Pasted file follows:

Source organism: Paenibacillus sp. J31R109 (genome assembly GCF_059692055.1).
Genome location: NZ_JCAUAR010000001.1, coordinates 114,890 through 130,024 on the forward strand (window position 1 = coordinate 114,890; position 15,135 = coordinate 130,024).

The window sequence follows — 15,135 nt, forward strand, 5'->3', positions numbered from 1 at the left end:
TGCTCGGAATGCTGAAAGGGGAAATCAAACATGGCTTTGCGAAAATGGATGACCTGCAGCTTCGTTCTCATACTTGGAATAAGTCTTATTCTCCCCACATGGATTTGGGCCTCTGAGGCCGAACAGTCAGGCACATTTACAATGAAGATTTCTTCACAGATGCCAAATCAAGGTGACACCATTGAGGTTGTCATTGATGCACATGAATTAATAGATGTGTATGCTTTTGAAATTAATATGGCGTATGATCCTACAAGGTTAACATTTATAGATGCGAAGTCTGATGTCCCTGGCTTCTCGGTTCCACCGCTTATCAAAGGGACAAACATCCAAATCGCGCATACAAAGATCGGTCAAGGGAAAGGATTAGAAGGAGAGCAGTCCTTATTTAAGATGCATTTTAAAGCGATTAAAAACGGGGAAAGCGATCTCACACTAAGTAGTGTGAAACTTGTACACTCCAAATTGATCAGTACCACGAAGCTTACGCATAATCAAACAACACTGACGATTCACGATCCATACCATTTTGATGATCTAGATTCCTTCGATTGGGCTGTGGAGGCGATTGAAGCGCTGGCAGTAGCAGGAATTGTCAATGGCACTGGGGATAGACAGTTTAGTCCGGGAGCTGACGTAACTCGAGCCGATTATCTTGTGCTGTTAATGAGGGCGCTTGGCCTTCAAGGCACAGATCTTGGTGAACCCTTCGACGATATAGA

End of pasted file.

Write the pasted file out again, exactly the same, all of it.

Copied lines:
Source organism: Paenibacillus sp. J31R109 (genome assembly GCF_059692055.1).
Genome location: NZ_JCAUAR010000001.1, coordinates 114,890 through 130,024 on the forward strand (window position 1 = coordinate 114,890; position 15,135 = coordinate 130,024).

The window sequence follows — 15,135 nt, forward strand, 5'->3', positions numbered from 1 at the left end:
TGCTCGGAATGCTGAAAGGGGAAATCAAACATGGCTTTGCGAAAATGGATGACCTGCAGCTTCGTTCTCATACTTGGAATAAGTCTTATTCTCCCCACATGGATTTGGGCCTCTGAGGCCGAACAGTCAGGCACATTTACAATGAAGATTTCTTCACAGATGCCAAATCAAGGTGACACCATTGAGGTTGTCATTGATGCACATGAATTAATAGATGTGTATGCTTTTGAAATTAATATGGCGTATGATCCTACAAGGTTAACATTTATAGATGCGAAGTCTGATGTCCCTGGCTTCTCGGTTCCACCGCTTATCAAAGGGACAAACATCCAAATCGCGCATACAAAGATCGGTCAAGGGAAAGGATTAGAAGGAGAGCAGTCCTTATTTAAGATGCATTTTAAAGCGATTAAAAACGGGGAAAGCGATCTCACACTAAGTAGTGTGAAACTTGTACACTCCAAATTGATCAGTACCACGAAGCTTACGCATAATCAAACAACACTGACGATTCACGATCCATACCATTTTGATGATCTAGATTCCTTCGATTGGGCTGTGGAGGCGATTGAAGCGCTGGCAGTAGCAGGAATTGTCAATGGCACTGGGGATAGACAGTTTAGTCCGGGAGCTGACGTAACTCGAGCCGATTATCTTGTGCTGTTAATGAGGGCGCTTGGCCTTCAAGGCACAGATCTTGGTGAACCCTTCGACGATATAGA